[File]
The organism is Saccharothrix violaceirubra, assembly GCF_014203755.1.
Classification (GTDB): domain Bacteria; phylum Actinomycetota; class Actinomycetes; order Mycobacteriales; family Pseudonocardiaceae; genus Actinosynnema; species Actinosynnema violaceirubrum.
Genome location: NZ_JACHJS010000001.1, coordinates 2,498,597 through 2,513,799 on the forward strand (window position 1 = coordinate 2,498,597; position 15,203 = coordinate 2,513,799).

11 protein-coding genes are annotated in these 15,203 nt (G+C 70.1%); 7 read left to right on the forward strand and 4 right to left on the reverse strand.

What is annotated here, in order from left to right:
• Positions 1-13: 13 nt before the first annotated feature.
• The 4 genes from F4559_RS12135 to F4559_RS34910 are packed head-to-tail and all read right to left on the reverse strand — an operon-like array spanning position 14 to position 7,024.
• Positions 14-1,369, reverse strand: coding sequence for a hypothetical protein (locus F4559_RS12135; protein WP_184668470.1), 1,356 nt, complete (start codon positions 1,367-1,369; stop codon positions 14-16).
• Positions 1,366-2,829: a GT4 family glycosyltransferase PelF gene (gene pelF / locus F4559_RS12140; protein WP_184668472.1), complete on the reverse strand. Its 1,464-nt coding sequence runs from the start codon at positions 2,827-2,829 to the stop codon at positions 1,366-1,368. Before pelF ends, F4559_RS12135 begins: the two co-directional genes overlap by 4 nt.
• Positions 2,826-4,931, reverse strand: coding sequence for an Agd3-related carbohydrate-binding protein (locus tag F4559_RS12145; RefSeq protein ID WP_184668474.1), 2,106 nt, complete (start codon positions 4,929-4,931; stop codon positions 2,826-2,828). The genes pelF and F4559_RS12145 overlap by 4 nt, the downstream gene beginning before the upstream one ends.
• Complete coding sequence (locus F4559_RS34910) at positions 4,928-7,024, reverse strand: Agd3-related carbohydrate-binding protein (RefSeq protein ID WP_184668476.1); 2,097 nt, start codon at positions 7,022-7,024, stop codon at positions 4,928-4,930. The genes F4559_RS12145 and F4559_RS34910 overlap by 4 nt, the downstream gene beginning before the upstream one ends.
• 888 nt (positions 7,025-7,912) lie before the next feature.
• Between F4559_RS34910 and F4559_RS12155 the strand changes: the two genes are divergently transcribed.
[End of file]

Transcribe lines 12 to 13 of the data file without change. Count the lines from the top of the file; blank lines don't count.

• 888 nt (positions 7,025-7,912) lie before the next feature.
• Between F4559_RS34910 and F4559_RS12155 the strand changes: the two genes are divergently transcribed.